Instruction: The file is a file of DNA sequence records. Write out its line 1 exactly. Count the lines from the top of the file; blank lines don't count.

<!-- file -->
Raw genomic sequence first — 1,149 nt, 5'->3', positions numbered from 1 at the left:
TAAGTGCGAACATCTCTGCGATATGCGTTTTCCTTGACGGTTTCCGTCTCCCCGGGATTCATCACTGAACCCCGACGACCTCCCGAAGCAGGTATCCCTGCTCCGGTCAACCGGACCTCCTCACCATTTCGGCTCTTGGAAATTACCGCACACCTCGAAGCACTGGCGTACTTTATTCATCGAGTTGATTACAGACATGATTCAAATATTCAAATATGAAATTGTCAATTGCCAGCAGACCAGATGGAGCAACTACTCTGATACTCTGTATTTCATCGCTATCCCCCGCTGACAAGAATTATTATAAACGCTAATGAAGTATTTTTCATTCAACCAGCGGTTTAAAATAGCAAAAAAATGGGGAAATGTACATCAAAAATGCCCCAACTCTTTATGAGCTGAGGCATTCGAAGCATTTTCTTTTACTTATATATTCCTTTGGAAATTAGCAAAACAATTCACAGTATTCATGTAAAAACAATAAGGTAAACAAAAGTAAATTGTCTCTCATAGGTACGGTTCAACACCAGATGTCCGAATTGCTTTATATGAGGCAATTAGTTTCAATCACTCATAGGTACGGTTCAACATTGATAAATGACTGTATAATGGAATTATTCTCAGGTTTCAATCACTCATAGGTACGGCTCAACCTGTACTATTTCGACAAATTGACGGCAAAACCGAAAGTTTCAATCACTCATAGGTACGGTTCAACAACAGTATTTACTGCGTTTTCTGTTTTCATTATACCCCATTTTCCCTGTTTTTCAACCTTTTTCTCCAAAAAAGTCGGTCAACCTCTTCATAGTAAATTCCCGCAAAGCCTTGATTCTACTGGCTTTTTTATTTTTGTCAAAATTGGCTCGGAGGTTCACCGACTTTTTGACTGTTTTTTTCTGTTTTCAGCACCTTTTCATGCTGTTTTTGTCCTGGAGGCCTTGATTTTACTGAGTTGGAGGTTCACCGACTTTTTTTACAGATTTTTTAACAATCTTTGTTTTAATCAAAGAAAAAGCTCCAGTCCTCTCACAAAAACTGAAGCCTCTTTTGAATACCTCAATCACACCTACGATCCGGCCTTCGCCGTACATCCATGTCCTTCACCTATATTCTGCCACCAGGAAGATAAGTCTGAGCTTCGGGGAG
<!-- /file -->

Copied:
Raw genomic sequence first — 1,149 nt, 5'->3', positions numbered from 1 at the left: